Beginning with Professor Bacevich's masterful, almost Swiftian, evisceration of the jingoistic ignorance and hypocrisy which after more than a century finally was symbolized by what we call "George W. Bush", the above texts lay out with clarity the full gravity and the deadly vortex facing the United States of America in the torture controversy
In my view, at the heart of all of the controversy of whether to prosecute or even investigate torture is the following consideration:
The United States of America is not a not a "normal" country.
The USA is not a "nation" in a traditional sense as England, France, Japan or Spain are: with hundreds of years of common history, religion, language, culture, victories and defeats to fill and color their daily lives with unspoken meaning and identity no matter what constitution or regime happens to be in power at the moment. That is not America's case.
Without it's laws and republican traditions the United States of America would simply be a multicolored spectacle of fat people out shopping. That is what it is in danger of being, may already have become. The United States without habeas corpus becomes merely the sinister, hypocritical, mastodon that Andrew Bacevich paints.
Admitting the use of torture and not prosecuting those who have bent or broken the Constitution and international law is the slipperiest of slippery slopes. Not only America's identity is at stake, even the ideas of the enlightenment: liberty, equality and the rights of man themselves, which America likes to think it incarnates, are at risk.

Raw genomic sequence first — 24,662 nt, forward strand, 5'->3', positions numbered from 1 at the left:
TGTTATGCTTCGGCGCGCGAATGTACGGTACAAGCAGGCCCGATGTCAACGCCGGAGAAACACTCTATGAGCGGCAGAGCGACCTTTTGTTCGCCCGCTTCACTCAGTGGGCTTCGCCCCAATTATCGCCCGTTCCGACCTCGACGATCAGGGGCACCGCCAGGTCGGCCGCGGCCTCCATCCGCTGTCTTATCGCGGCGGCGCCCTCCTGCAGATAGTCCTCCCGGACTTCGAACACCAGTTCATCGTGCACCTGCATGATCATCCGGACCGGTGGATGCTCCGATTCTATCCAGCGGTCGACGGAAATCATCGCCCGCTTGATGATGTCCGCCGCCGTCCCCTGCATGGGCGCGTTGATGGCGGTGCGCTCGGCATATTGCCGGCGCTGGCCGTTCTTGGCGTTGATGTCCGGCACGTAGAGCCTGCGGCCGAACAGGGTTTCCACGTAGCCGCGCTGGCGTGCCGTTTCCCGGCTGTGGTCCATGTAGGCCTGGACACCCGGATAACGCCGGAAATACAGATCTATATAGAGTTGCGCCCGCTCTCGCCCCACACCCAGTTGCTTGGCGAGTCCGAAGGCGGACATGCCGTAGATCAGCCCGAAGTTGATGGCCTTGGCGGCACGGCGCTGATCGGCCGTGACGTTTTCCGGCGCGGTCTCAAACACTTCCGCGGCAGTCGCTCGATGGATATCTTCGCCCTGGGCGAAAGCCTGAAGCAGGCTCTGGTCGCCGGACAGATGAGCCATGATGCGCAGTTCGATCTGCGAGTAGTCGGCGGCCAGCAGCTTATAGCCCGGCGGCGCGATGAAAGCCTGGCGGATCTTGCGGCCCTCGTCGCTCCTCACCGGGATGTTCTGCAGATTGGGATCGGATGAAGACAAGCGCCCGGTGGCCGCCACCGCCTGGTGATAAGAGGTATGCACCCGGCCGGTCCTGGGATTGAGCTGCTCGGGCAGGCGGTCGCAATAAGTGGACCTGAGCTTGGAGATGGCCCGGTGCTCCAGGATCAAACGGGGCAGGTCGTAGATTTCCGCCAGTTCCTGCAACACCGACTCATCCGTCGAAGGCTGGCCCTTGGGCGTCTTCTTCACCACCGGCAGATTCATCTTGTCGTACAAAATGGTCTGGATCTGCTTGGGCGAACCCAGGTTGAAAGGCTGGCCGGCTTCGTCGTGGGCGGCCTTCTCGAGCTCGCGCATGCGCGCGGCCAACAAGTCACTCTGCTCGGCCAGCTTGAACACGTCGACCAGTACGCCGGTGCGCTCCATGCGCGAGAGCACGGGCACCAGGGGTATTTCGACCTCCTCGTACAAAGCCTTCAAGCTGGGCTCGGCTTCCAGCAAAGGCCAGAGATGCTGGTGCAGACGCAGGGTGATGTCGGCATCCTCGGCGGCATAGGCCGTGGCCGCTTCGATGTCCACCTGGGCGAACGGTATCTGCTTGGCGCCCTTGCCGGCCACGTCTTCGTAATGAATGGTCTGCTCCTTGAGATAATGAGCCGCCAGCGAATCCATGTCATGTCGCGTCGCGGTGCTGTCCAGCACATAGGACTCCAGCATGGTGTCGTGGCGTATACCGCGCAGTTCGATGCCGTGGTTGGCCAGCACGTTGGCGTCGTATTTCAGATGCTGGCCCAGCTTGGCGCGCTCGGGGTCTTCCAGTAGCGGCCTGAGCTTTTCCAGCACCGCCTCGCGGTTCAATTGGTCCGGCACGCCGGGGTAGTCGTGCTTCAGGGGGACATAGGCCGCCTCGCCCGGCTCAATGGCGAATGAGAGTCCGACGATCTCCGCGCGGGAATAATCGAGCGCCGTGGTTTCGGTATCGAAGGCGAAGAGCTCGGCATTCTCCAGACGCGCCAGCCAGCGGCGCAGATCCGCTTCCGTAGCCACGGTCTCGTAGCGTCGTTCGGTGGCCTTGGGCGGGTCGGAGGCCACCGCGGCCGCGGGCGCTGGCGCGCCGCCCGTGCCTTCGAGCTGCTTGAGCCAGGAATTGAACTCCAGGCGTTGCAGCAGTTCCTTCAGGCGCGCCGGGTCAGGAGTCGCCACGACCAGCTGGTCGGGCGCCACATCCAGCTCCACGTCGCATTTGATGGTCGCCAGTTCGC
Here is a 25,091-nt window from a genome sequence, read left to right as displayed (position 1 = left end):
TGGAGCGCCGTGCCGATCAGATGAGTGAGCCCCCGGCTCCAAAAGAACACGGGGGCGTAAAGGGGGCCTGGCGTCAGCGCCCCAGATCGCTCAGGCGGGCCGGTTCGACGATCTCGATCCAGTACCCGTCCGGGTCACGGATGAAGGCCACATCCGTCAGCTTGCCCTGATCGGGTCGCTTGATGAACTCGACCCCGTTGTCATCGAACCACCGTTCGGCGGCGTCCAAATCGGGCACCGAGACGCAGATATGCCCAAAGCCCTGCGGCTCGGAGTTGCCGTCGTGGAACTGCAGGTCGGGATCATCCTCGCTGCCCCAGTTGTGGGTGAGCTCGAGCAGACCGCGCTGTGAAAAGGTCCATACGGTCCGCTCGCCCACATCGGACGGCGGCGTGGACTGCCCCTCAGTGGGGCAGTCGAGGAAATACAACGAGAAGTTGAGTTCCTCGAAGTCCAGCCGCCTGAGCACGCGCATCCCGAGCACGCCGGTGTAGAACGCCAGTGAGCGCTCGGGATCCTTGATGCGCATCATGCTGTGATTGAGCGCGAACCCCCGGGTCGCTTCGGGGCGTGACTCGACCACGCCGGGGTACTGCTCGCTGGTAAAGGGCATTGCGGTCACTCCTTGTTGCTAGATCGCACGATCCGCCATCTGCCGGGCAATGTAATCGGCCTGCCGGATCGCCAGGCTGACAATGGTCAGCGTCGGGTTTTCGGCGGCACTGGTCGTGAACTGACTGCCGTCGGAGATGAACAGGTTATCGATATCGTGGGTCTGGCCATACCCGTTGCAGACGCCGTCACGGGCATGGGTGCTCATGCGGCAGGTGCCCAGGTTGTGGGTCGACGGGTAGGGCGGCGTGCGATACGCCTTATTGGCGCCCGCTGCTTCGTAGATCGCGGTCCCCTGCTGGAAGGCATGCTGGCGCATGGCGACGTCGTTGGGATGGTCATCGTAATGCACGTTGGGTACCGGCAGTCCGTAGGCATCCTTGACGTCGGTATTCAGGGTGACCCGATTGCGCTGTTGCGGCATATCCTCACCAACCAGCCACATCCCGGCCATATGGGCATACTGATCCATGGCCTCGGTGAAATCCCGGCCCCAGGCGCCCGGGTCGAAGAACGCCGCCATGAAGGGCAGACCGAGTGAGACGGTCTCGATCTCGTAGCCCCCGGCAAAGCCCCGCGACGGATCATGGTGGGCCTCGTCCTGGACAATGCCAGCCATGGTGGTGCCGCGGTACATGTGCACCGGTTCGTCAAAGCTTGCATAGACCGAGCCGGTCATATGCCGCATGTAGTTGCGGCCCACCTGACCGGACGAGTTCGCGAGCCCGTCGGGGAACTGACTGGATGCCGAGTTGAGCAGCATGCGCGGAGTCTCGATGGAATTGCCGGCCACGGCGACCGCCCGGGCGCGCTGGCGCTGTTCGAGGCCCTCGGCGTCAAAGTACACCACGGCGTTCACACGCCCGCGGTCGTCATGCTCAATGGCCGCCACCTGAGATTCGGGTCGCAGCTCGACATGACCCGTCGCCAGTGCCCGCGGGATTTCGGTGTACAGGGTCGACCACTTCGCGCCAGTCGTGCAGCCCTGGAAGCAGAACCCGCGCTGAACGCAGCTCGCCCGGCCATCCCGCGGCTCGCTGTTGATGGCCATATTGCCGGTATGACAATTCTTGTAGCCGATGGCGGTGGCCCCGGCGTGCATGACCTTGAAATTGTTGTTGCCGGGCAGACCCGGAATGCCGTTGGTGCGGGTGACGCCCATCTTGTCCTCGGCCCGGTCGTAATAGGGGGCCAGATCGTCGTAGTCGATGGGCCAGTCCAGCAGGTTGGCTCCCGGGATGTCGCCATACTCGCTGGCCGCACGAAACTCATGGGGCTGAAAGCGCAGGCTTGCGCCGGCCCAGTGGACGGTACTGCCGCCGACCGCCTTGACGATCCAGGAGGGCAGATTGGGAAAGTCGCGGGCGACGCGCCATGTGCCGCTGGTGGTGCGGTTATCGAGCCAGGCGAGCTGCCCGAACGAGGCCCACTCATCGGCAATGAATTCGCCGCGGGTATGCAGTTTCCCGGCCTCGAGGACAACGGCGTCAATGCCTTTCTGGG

As an example: Since Eisenhower embraced Franco, "black Spain" has treated America and its president much as their ancestors treated the Pope, as the final guarantor of their legitimacy to rule. I have seen with my own eyes how much of Spain's unreconstructed, Francoist right wing, symbolized by José María Aznar, cloaked themselves with the democratic seal of approval and modernidad that Bush conferred on their own ancestral toxic mixture of religion, selfishness, greed and centuries of the systematic violation of and contempt for human rights. At this moment they are nonplussed by many of Obama's opening initiatives. That is much to Obama's credit.
Finally the decision that faces America is the same one that faced ancient Rome, whether to be an empire or to be a Republic. Of course that decision was taken long ago... America is an empire and America tortures and has taught others how to torture for decades. This what Chalmers Johnson calls "The Sorrows of Empire".
The real question today is whether the cat can ever be walked back.
To prosecute the torturers right up to the top with the same vigor that the United States employed against the villains of Nuremberg or Slobodan Milošević would be a fundamental first step in reclaiming the Republic.
This is a fork in the road. One path surely leads to hell on earth and the other, perhaps, possibly, maybe, could be, might be, the path where happiness, so long pursued, could finally be caught. DS